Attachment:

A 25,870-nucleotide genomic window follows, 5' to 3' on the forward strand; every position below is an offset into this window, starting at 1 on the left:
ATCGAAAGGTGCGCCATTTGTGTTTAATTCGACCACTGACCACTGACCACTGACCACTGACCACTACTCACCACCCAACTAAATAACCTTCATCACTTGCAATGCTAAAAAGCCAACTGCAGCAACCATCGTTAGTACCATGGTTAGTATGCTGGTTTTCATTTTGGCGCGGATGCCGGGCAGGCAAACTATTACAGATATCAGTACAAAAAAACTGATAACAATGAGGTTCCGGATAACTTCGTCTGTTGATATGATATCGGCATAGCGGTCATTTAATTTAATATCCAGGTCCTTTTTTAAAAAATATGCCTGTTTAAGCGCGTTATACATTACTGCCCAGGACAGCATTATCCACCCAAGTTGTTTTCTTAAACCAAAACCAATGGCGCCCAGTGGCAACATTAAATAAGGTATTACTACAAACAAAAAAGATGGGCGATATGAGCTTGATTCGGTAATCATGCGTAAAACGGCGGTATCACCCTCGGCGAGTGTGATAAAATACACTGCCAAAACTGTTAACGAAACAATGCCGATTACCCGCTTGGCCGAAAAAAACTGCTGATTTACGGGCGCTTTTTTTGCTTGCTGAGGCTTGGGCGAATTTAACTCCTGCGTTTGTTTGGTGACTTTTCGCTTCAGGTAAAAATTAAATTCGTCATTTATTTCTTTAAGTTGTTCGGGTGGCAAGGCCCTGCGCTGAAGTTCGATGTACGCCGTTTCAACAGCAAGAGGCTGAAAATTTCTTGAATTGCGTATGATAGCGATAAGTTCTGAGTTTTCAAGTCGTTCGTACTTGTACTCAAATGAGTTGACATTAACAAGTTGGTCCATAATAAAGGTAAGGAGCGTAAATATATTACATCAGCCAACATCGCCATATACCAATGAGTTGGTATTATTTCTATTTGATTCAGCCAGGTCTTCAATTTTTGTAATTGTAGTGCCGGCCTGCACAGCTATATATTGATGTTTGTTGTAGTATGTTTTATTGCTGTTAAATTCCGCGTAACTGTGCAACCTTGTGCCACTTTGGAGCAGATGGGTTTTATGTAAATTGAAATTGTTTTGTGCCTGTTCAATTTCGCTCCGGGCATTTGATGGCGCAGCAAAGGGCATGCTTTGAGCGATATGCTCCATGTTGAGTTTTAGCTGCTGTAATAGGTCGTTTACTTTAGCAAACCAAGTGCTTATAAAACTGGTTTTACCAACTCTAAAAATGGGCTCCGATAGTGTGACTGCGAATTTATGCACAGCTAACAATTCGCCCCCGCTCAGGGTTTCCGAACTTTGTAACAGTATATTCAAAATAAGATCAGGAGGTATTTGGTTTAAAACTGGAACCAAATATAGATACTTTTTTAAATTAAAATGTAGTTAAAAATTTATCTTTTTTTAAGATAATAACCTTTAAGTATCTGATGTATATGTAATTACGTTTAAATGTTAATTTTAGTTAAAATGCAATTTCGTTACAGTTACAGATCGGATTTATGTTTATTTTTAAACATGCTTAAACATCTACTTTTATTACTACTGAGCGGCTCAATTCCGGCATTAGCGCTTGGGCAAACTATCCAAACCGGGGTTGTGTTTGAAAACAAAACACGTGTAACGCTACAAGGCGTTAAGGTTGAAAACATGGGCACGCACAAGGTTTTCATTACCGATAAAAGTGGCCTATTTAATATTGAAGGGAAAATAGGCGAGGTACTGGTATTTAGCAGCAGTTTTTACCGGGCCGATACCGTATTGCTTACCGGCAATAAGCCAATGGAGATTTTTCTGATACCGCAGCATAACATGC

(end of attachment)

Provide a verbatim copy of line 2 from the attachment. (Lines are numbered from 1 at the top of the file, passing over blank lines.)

ATCGAAAGGTGCGCCATTTGTGTTTAATTCGACCACTGACCACTGACCACTGACCACTGACCACTACTCACCACCCAACTAAATAACCTTCATCACTTGCAATGCTAAAAAGCCAACTGCAGCAACCATCGTTAGTACCATGGTTAGTATGCTGGTTTTCATTTTGGCGCGGATGCCGGGCAGGCAAACTATTACAGATATCAGTACAAAAAAACTGATAACAATGAGGTTCCGGATAACTTCGTCTGTTGATATGATATCGGCATAGCGGTCATTTAATTTAATATCCAGGTCCTTTTTTAAAAAATATGCCTGTTTAAGCGCGTTATACATTACTGCCCAGGACAGCATTATCCACCCAAGTTGTTTTCTTAAACCAAAACCAATGGCGCCCAGTGGCAACATTAAATAAGGTATTACTACAAACAAAAAAGATGGGCGATATGAGCTTGATTCGGTAATCATGCGTAAAACGGCGGTATCACCCTCGGCGAGTGTGATAAAATACACTGCCAAAACTGTTAACGAAACAATGCCGATTACCCGCTTGGCCGAAAAAAACTGCTGATTTACGGGCGCTTTTTTTGCTTGCTGAGGCTTGGGCGAATTTAACTCCTGCGTTTGTTTGGTGACTTTTCGCTTCAGGTAAAAATTAAATTCGTCATTTATTTCTTTAAGTTGTTCGGGTGGCAAGGCCCTGCGCTGAAGTTCGATGTACGCCGTTTCAACAGCAAGAGGCTGAAAATTTCTTGAATTGCGTATGATAGCGATAAGTTCTGAGTTTTCAAGTCGTTCGTACTTGTACTCAAATGAGTTGACATTAACAAGTTGGTCCATAATAAAGGTAAGGAGCGTAAATATATTACATCAGCCAACATCGCCATATACCAATGAGTTGGTATTATTTCTATTTGATTCAGCCAGGTCTTCAATTTTTGTAATTGTAGTGCCGGCCTGCACAGCTATATATTGATGTTTGTTGTAGTATGTTTTATTGCTGTTAAATTCCGCGTAACTGTGCAACCTTGTGCCACTTTGGAGCAGATGGGTTTTATGTAAATTGAAATTGTTTTGTGCCTGTTCAATTTCGCTCCGGGCATTTGATGGCGCAGCAAAGGGCATGCTTTGAGCGATATGCTCCATGTTGAGTTTTAGCTGCTGTAATAGGTCGTTTACTTTAGCAAACCAAGTGCTTATAAAACTGGTTTTACCAACTCTAAAAATGGGCTCCGATAGTGTGACTGCGAATTTATGCACAGCTAACAATTCGCCCCCGCTCAGGGTTTCCGAACTTTGTAACAGTATATTCAAAATAAGATCAGGAGGTATTTGGTTTAAAACTGGAACCAAATATAGATACTTTTTTAAATTAAAATGTAGTTAAAAATTTATCTTTTTTTAAGATAATAACCTTTAAGTATCTGATGTATATGTAATTACGTTTAAATGTTAATTTTAGTTAAAATGCAATTTCGTTACAGTTACAGATCGGATTTATGTTTATTTTTAAACATGCTTAAACATCTACTTTTATTACTACTGAGCGGCTCAATTCCGGCATTAGCGCTTGGGCAAACTATCCAAACCGGGGTTGTGTTTGAAAACAAAACACGTGTAACGCTACAAGGCGTTAAGGTTGAAAACATGGGCACGCACAAGGTTTTCATTACCGATAAAAGTGGCCTATTTAATATTGAAGGGAAAATAGGCGAGGTACTGGTATTTAGCAGCAGTTTTTACCGGGCCGATACCGTATTGCTTACCGGCAATAAGCCAATGGAGATTTTTCTGATACCGCAGCATAACATGC